I hope that there are others out there, the potentially-bearded women of the world, who might see in Balpreet’s story some hint of possibility, some glimmer of bearded ease.

And, for the vast majority who aren’t Future Bearded Ladies of America (or elsewhere), I think Balpreet’s story has been one more tiny step forward in the long march towards women’s rights, queer rights, trans rights, and religious freedom. From what I’ve read in the comments, this story has left most people with a positive impression of one bearded woman. So that now, when they meet another one of us, the first thing that comes to mind with be that nice Sikh girl.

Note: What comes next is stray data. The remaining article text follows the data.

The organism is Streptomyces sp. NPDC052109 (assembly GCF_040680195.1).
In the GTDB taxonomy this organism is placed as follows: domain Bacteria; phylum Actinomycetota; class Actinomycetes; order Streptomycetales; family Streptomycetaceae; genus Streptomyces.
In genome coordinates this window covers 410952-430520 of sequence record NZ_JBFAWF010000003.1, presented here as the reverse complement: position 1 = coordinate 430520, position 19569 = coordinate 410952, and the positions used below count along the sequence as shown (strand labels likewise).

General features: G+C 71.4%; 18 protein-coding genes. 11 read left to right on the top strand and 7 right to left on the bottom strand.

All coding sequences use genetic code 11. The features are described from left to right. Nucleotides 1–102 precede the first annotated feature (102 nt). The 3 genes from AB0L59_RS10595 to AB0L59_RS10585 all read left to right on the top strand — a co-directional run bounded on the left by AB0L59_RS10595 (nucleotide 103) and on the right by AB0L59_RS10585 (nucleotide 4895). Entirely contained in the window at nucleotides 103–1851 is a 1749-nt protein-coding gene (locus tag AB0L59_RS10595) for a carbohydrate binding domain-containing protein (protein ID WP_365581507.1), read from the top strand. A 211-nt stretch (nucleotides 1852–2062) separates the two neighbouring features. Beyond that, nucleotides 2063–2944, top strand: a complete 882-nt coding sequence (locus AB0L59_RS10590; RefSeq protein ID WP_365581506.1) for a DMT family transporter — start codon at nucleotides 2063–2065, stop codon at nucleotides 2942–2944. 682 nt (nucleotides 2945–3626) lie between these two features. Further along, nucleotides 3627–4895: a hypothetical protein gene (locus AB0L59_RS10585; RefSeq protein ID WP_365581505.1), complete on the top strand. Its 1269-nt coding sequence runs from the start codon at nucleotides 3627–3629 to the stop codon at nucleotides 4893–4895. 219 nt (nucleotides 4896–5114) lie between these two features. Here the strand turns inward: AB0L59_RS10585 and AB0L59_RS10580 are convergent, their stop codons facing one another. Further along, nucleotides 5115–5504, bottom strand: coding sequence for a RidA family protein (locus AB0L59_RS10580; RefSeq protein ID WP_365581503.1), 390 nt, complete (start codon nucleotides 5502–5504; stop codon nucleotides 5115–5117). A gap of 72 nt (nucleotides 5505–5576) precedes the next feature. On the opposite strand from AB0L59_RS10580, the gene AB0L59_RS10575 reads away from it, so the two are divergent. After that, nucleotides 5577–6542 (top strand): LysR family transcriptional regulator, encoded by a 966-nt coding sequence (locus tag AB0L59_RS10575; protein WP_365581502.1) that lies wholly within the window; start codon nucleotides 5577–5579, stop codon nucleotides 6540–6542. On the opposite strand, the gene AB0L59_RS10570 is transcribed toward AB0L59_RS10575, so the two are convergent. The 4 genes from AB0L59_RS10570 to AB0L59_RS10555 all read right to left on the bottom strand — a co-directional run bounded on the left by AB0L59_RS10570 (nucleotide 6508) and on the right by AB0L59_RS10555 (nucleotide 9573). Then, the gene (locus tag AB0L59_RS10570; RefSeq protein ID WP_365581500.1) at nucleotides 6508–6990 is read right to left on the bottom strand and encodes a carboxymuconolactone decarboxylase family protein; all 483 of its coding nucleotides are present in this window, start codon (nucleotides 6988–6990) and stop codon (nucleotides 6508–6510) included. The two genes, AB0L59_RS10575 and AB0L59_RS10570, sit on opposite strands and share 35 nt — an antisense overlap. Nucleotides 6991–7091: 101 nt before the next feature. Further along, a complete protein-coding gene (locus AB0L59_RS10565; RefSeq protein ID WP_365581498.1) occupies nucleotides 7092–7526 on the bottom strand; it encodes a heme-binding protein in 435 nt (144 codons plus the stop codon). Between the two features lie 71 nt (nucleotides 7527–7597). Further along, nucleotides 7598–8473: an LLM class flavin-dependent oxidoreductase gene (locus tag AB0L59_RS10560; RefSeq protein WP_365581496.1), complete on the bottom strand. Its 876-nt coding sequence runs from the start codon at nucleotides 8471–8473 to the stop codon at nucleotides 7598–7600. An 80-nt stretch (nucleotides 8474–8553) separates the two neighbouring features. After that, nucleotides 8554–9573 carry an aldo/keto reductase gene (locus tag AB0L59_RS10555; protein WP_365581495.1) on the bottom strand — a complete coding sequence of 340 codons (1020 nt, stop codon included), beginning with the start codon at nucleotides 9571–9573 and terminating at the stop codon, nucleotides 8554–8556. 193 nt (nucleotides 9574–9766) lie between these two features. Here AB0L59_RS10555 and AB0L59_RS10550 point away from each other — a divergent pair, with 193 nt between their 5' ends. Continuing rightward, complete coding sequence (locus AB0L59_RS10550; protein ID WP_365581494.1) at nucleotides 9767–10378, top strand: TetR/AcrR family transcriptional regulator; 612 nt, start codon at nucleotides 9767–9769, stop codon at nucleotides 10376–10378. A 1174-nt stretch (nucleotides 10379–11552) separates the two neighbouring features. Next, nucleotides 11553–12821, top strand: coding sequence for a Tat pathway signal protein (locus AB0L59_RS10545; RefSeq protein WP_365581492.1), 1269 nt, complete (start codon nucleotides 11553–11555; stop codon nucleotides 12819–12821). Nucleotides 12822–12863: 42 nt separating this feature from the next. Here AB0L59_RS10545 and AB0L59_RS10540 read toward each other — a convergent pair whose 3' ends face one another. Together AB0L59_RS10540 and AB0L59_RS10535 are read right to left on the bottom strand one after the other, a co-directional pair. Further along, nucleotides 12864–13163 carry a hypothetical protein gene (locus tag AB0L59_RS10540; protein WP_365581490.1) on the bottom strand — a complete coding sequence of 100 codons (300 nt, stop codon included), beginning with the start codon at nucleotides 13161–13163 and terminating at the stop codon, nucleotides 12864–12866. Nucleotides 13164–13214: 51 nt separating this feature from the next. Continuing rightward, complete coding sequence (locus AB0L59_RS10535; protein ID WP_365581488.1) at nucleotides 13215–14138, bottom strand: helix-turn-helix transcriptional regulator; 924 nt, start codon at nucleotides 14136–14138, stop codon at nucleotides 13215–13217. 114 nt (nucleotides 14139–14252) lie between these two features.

Thank you, Balpreet.

Categories: Beard Stories, Negative, Positive, Questions, Surprising | Tags: , , , , , , , , , , , , , , | 1 Comment

Beard Stories: Did he really just say that?

I was sitting out on a friend’s front stoop yesterday, waiting for him to come home. It was a sunny afternoon in the Haight. My friend’s place is on Waller, one of the residential streets just off of Haight. As I was sitting there, various people passed by. Some walking dogs, some walking kids, some chatting. I’d been there about 15 minutes when this conversation passed by:

The Characters:

The Guy: 20- or 30-something, white (appearing), hipster clothing, short brown hair, one-week beard, at least six feet tall, broad-shouldered and thin-waisted, man. Walking a bicycle.

His friends: Similar age, coloring, and dress. A small-build woman and a shorter, slender man. Without bicycles.